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What's the answer to this millennium mayhem of com­petition? The systemic answer lies within the market strategy hierarchies. Competitive analysis is in direct relation to how much competition you have.


If the competition is fierce and product branding is similar, then strategic alliances need to be explored along with licensing agreements and distribution expansion. Subcontractor "Keiretsu"-type relationships (established network of captive suppliers like the Japanese have) would also play into the integrated strategic business loop in addition to continuously evolving, loose, coop­erative networks.

If your firm is to dominate in the competitive battle­ground in the 21st century, it will have to establish extremely differential capabilities that set apart from competitors and make it difficult or costly to emulate.


Differential capabilities are defined as the ability of one's own firm to outperform others in the industry, based on specific sets of capabilities that can be exploited in the mind of the customer. Also understanding the critical factors that drive success in an industry, which in turn are based upon customers by purchase criteria. That's a real fancy way to explain that if your customers have no money, there will not be any business.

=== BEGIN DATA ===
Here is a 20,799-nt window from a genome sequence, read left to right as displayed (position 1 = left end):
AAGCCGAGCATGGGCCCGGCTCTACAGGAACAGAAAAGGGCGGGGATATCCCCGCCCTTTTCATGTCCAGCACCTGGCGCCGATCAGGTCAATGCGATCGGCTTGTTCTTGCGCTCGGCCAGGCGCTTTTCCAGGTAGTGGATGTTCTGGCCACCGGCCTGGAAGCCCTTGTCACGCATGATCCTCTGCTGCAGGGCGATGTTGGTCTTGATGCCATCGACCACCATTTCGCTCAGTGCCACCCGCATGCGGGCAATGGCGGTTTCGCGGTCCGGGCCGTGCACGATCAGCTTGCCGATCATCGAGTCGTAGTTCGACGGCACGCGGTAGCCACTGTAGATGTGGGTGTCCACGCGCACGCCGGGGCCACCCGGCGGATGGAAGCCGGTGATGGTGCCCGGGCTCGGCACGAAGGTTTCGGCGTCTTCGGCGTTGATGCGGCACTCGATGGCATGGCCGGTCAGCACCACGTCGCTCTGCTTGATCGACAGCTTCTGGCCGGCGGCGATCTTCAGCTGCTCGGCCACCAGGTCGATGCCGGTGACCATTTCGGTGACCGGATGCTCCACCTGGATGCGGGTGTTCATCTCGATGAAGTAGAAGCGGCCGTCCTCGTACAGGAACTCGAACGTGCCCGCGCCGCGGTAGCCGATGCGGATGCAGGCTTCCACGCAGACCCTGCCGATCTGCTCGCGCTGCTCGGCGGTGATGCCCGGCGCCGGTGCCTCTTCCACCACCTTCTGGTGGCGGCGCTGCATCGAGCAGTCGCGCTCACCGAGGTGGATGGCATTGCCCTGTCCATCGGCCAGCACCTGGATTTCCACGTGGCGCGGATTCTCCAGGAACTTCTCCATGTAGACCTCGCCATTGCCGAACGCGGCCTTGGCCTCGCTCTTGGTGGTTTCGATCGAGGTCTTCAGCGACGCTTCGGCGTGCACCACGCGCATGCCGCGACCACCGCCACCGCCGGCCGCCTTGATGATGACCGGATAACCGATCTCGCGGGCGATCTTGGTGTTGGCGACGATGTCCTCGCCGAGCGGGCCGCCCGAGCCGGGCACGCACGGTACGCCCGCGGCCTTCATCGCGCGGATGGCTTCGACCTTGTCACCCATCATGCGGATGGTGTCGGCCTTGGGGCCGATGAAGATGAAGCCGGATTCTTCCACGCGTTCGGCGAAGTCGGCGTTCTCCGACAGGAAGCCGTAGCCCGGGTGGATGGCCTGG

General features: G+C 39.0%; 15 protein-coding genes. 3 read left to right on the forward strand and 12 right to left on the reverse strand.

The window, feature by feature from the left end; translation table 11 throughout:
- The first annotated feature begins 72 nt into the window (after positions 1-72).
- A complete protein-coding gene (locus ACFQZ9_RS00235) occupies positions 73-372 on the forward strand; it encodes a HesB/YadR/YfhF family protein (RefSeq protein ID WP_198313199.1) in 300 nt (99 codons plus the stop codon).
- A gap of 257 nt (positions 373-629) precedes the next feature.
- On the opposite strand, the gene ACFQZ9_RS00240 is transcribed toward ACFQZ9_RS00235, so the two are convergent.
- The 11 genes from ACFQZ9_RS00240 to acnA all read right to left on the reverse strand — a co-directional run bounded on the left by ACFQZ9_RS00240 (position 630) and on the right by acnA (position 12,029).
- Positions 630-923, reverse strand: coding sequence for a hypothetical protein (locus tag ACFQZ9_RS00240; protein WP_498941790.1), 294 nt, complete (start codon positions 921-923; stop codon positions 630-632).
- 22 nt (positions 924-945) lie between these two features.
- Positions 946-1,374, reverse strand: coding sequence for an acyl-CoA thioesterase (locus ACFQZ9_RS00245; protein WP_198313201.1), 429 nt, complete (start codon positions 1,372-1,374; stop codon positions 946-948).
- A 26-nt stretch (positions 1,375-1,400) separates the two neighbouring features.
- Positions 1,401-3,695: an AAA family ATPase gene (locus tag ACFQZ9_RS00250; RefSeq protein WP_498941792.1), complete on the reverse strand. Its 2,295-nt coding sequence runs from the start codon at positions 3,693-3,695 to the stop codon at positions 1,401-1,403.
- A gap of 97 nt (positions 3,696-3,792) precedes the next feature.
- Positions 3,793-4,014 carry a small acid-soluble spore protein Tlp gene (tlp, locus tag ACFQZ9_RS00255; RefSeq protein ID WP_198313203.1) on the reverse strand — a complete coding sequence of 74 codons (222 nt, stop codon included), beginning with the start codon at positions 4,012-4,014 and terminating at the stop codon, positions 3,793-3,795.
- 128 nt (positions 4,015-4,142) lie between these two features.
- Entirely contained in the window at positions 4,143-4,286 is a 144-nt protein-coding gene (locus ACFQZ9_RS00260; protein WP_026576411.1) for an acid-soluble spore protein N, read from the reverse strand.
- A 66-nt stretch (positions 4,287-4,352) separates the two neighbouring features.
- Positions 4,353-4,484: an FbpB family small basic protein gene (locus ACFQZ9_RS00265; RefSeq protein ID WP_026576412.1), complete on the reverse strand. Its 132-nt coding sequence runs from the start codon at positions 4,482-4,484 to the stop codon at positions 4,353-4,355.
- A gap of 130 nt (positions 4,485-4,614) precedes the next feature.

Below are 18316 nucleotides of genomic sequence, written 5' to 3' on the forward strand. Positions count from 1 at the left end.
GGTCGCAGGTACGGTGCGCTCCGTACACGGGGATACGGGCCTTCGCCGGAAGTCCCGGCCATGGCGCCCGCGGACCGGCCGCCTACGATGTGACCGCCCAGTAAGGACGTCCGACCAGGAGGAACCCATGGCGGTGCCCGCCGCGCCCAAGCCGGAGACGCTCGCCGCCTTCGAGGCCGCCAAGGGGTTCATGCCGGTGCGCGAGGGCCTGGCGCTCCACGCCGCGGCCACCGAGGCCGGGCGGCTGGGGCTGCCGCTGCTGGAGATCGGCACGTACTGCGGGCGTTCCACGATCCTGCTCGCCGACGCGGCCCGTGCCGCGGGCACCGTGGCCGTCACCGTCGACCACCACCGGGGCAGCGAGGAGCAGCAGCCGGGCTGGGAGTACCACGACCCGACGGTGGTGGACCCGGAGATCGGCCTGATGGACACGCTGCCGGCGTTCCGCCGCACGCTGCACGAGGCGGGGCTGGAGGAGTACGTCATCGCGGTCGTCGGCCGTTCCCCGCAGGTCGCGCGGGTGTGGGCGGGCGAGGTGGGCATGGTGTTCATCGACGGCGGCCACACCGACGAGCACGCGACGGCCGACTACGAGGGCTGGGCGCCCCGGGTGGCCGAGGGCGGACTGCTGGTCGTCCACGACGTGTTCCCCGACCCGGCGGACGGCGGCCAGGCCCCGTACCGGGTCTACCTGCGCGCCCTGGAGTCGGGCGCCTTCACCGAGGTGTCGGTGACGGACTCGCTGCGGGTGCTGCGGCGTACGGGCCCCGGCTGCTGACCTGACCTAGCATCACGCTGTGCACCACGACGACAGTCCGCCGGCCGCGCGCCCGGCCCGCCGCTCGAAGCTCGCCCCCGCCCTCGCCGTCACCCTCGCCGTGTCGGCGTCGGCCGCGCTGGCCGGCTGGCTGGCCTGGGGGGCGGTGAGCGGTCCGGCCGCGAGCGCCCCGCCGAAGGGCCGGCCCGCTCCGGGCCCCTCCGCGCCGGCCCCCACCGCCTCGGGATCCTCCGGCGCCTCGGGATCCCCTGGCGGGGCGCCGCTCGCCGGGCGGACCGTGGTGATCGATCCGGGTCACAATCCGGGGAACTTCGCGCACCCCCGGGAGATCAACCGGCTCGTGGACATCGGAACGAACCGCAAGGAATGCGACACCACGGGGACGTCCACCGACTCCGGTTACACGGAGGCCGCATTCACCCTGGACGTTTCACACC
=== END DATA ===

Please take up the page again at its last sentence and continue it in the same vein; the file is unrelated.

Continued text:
There sometimes seems to be a culturally inbred as­sumption, almost a spooky overconfidence, that we know how to win over business in this new frontier. The reality check is that the business strategy is often on autopilot, and the result is managers lose control of their future business outlook.


Some autopilot signs to watch out for in your com­pany are when

     Regardless of what the strategy says, most decisions
are driven by meeting the financial goals of the next

     There are rooms full of data that have little or no
relation to actual decisions managers make.

     Business plans are full of "technique du jour" words
(quality, productivity, customer service).

     Strategy relies heavily on what has worked in the past
even though it didn't work.

     The real strategy being followed is different from the
one in the plan.

     Many managers believe they would act differently if
they owned the business.


Part 1  Part 2    Part 3   Part 4  Part 5

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